So first, I would removeboth driving bulbs from their sockets and see if there is corrosion.Fix that problem if there is corrosion.
Then install a fuse without the bulbs and see if the fuse blows. If youhave a test light you can bridge the fuse panel without putting a fusein. If there is a connection you have a hot wire grounding. If there isno problem install one light, fuse or bridge the fuse holder and see if1 light works. Try each side. This way you can isolate the problem.Then visibly inspect wiring.
This means you have a short. I am assuming you are talking about the fog light fuse. Does this fuse blow whether the fog lights are off? or just when turned on?
If the fuse blows when the switch is off the switch is bad too. If the fuses only blows when the switch is turned on you have a short in the wiring or bulb.
I don't know if you have test equipment so first I would say to remove both driving bulbs from their sockets and see if there is corrosion. Fix that problem if there is corrosion.
Then install a fuse without the bulbs and see if the fuse blows. If you have a test light you can bridge the fuse panel without putting a fuse in. If there is a connection you have a hot wire grounding. If there is no problem install one light, fuse or bridge the fuse holder and see if 1 light works. Try each side. This way you can isolate the problem. Then visibly inspect wiring.
Check the relay for these lights. Might be melted or frayed wires. Also check any existing wires coming to/from the lights. These are usually run in series with something else and could be just a ground/hot wire popping the fuse.
Look under the dash near where the headlamp switch mounts and if yours is equipped you should see I think it is a blue 4 pin connector with the following wire colors OG,OG/WH,OG/GN,BK.
This is for the fog lamp relay.If yours has this connector then you will need to purchase a relay ford part number F6RZ-14N089-AA should list for about $10.
It's definitely the switch...I bought two of 'em so far...known bug. I don't use the fog lights as much anymore , but the "Airtex" oem equivalent switch from Rockauto seems to be holding up well. If you dissamble your broke switch you'll probably see evidence that it is beginning to melt and theres alot, maybe too much, grease, which may or may not have been the cause of the bad, heating contacts inside switch.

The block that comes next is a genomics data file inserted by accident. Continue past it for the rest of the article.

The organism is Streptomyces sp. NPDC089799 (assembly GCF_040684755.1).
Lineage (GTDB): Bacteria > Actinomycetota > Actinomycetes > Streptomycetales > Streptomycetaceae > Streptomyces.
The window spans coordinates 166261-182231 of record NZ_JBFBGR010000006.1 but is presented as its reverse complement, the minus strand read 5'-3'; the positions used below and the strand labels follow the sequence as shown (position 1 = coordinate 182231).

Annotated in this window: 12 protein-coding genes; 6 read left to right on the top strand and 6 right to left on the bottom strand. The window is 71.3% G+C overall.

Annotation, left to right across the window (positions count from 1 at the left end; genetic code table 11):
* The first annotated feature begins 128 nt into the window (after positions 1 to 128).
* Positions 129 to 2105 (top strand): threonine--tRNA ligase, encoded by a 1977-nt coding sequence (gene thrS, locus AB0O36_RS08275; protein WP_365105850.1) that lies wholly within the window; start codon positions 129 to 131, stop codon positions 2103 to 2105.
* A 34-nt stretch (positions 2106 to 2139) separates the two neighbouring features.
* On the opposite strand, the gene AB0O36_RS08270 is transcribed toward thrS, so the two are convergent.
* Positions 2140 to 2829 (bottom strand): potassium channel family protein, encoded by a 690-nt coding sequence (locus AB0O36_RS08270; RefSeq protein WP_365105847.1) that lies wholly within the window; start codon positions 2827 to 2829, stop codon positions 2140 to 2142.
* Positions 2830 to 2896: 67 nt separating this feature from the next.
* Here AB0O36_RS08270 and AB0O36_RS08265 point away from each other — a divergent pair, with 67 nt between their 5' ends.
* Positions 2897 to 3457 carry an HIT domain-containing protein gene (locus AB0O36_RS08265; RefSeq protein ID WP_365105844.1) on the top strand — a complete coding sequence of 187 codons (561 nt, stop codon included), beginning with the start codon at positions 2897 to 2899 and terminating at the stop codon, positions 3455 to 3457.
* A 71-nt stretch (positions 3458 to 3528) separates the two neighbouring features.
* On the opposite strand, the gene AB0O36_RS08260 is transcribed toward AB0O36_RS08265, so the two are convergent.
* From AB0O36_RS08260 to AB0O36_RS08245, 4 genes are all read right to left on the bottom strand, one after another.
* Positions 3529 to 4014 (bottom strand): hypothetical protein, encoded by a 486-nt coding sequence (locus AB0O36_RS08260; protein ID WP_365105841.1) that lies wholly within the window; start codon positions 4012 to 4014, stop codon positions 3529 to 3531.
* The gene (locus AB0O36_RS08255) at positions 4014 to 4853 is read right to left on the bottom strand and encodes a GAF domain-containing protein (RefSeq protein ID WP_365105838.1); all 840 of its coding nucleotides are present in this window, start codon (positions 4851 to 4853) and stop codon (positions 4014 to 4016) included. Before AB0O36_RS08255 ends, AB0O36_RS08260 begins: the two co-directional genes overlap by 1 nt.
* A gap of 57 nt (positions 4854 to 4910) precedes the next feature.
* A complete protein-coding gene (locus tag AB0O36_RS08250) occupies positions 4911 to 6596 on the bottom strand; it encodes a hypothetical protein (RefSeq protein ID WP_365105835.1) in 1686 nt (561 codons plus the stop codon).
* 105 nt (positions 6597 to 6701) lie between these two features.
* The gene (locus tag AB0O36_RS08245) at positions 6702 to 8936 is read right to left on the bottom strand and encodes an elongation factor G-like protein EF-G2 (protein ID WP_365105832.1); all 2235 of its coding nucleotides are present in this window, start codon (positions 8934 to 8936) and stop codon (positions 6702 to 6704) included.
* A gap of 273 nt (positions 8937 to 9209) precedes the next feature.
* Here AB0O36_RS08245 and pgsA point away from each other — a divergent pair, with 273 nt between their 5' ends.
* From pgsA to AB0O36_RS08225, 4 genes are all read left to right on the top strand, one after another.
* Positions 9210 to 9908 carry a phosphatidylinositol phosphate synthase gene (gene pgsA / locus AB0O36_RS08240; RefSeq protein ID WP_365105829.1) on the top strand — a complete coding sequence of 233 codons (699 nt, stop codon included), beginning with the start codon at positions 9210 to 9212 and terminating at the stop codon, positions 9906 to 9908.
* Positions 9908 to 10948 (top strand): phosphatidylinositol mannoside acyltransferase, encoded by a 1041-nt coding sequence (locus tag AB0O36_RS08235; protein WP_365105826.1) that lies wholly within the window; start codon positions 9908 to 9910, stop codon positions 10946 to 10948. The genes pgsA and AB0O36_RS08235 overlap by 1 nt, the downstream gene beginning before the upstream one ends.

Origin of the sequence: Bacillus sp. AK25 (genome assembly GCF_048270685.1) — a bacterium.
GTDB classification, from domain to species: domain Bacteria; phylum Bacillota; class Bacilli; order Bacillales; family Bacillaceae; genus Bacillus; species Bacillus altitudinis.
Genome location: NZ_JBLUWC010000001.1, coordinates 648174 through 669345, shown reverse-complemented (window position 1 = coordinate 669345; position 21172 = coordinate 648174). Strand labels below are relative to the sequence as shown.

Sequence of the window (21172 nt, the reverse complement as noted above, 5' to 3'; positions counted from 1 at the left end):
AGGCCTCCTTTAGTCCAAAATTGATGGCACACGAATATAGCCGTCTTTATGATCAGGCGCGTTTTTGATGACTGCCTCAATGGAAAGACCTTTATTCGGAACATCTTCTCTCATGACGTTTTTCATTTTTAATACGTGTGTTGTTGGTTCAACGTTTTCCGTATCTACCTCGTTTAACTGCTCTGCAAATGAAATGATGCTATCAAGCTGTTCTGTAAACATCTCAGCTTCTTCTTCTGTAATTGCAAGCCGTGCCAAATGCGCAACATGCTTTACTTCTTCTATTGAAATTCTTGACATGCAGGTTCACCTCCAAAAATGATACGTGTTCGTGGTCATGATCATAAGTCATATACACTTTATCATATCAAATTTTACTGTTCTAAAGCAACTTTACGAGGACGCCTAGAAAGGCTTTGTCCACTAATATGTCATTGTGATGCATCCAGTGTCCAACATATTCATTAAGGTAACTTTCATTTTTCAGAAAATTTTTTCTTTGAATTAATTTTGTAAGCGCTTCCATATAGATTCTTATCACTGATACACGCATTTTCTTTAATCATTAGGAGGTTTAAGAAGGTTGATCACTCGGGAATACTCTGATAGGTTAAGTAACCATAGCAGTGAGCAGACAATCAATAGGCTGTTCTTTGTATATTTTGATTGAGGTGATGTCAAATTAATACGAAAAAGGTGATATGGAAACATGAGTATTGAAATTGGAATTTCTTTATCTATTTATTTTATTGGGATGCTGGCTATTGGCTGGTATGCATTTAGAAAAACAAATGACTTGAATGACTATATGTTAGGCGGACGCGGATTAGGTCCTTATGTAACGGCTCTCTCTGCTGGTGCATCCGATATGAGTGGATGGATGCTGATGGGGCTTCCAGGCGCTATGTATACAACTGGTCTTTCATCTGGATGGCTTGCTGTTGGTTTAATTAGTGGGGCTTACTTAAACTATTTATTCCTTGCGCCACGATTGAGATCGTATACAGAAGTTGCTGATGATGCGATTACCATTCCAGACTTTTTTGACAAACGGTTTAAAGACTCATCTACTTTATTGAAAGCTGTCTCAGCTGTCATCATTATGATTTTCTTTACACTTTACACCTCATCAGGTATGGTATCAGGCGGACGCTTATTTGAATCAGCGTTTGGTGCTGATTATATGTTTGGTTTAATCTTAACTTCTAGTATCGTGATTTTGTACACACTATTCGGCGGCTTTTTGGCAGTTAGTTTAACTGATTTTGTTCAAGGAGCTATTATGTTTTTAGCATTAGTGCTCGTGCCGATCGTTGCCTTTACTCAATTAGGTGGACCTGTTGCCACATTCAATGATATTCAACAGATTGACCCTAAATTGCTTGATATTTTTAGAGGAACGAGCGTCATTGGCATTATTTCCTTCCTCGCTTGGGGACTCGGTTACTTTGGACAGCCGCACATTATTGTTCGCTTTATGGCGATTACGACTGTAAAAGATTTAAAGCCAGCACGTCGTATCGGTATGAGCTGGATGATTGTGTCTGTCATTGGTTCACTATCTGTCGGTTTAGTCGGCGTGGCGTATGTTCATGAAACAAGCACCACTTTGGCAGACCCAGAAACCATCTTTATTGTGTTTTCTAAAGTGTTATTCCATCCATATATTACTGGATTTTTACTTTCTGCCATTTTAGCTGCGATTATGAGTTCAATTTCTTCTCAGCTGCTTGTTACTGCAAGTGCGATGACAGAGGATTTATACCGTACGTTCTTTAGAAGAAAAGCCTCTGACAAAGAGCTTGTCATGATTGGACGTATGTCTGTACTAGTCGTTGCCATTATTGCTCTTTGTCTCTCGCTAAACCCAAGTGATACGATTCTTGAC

If I remember right, even though the foglights have a relay there is still full amperage going through the switch or something....don't qoute me on that last statement.
If it's a lighted switch, you should have 3 terminal connections on it. One for the "ignition on" wire (from your fuse box). One going to the fog lights to turn them on when you flip the switch and one ground for the switch light to work. If your switch doesn't light, you should only have 2 terminal connections (no ground).
Find an "ignition on" plug on your fuse panel. It is only hot when you turn your ignition to the on position (not crank position). With your keys out, it should not have any power to it. Hook your "hot" wire from fuse panel to switch, take your keys out of the ignition first to be safe. Now hook the other wire from the switch to the "hot" on your fog lights. You will have to find a pass through rubber grommet on your firewall to go through. Use a clothes hanger to help fish it through. Now ground your fog lights to a grounding screw somewhere in the engine bay. There should be a few you can use, possibly one of the bolts that hold the front shroud on. Make sure it's a metal surface and use sandpaper to scrape off paint to get a metal to metal contact. Cover area with petrolium jelly to ward off rust. If your switch is lighted, hook to ground wire on fuse panel. Test with ignition on. If it doesn't come on, check your grounds again.